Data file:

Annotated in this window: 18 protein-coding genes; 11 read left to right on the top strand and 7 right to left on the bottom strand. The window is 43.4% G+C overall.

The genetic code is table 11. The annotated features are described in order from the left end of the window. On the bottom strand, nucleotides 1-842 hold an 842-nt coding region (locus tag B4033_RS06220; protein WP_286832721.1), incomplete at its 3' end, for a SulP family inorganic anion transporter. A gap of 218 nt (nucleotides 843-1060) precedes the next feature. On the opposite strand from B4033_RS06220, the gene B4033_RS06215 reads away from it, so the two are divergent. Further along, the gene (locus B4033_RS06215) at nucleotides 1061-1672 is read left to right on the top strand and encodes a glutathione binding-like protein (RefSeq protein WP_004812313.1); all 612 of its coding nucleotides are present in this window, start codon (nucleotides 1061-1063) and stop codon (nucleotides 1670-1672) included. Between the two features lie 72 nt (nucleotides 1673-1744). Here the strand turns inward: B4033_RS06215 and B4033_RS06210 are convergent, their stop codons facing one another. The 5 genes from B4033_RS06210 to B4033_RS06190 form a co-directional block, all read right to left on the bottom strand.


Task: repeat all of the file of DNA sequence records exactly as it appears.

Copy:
Annotated in this window: 18 protein-coding genes; 11 read left to right on the top strand and 7 right to left on the bottom strand. The window is 43.4% G+C overall.

The genetic code is table 11. The annotated features are described in order from the left end of the window. On the bottom strand, nucleotides 1-842 hold an 842-nt coding region (locus tag B4033_RS06220; protein WP_286832721.1), incomplete at its 3' end, for a SulP family inorganic anion transporter. A gap of 218 nt (nucleotides 843-1060) precedes the next feature. On the opposite strand from B4033_RS06220, the gene B4033_RS06215 reads away from it, so the two are divergent. Further along, the gene (locus B4033_RS06215) at nucleotides 1061-1672 is read left to right on the top strand and encodes a glutathione binding-like protein (RefSeq protein WP_004812313.1); all 612 of its coding nucleotides are present in this window, start codon (nucleotides 1061-1063) and stop codon (nucleotides 1670-1672) included. Between the two features lie 72 nt (nucleotides 1673-1744). Here the strand turns inward: B4033_RS06215 and B4033_RS06210 are convergent, their stop codons facing one another. The 5 genes from B4033_RS06210 to B4033_RS06190 form a co-directional block, all read right to left on the bottom strand.